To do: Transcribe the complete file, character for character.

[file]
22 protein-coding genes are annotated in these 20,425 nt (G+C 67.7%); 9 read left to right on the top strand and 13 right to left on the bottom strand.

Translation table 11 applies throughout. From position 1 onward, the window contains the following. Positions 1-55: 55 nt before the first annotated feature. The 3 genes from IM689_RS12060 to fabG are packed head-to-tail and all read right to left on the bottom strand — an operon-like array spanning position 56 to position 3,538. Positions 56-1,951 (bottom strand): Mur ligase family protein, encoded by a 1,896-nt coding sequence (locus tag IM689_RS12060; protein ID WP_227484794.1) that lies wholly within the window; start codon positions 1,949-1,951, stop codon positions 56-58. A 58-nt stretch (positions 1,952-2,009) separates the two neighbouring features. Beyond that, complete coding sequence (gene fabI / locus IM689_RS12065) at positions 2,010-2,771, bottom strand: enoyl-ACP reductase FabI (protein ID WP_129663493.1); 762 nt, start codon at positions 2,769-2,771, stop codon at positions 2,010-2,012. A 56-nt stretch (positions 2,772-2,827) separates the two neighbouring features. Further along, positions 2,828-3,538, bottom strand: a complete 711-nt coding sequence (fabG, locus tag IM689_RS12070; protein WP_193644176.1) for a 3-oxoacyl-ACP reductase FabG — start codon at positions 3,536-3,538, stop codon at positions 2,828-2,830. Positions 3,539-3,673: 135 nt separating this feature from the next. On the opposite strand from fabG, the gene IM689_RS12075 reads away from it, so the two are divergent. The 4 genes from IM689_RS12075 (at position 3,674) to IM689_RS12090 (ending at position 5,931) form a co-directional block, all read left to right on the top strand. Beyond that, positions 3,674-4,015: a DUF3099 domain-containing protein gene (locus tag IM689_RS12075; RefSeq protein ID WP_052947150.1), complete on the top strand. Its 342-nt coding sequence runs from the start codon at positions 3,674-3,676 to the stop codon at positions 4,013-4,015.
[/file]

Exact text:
22 protein-coding genes are annotated in these 20,425 nt (G+C 67.7%); 9 read left to right on the top strand and 13 right to left on the bottom strand.

Translation table 11 applies throughout. From position 1 onward, the window contains the following. Positions 1-55: 55 nt before the first annotated feature. The 3 genes from IM689_RS12060 to fabG are packed head-to-tail and all read right to left on the bottom strand — an operon-like array spanning position 56 to position 3,538. Positions 56-1,951 (bottom strand): Mur ligase family protein, encoded by a 1,896-nt coding sequence (locus tag IM689_RS12060; protein ID WP_227484794.1) that lies wholly within the window; start codon positions 1,949-1,951, stop codon positions 56-58. A 58-nt stretch (positions 1,952-2,009) separates the two neighbouring features. Beyond that, complete coding sequence (gene fabI / locus IM689_RS12065) at positions 2,010-2,771, bottom strand: enoyl-ACP reductase FabI (protein ID WP_129663493.1); 762 nt, start codon at positions 2,769-2,771, stop codon at positions 2,010-2,012. A 56-nt stretch (positions 2,772-2,827) separates the two neighbouring features. Further along, positions 2,828-3,538, bottom strand: a complete 711-nt coding sequence (fabG, locus tag IM689_RS12070; protein WP_193644176.1) for a 3-oxoacyl-ACP reductase FabG — start codon at positions 3,536-3,538, stop codon at positions 2,828-2,830. Positions 3,539-3,673: 135 nt separating this feature from the next. On the opposite strand from fabG, the gene IM689_RS12075 reads away from it, so the two are divergent. The 4 genes from IM689_RS12075 (at position 3,674) to IM689_RS12090 (ending at position 5,931) form a co-directional block, all read left to right on the top strand. Beyond that, positions 3,674-4,015: a DUF3099 domain-containing protein gene (locus tag IM689_RS12075; RefSeq protein ID WP_052947150.1), complete on the top strand. Its 342-nt coding sequence runs from the start codon at positions 3,674-3,676 to the stop codon at positions 4,013-4,015.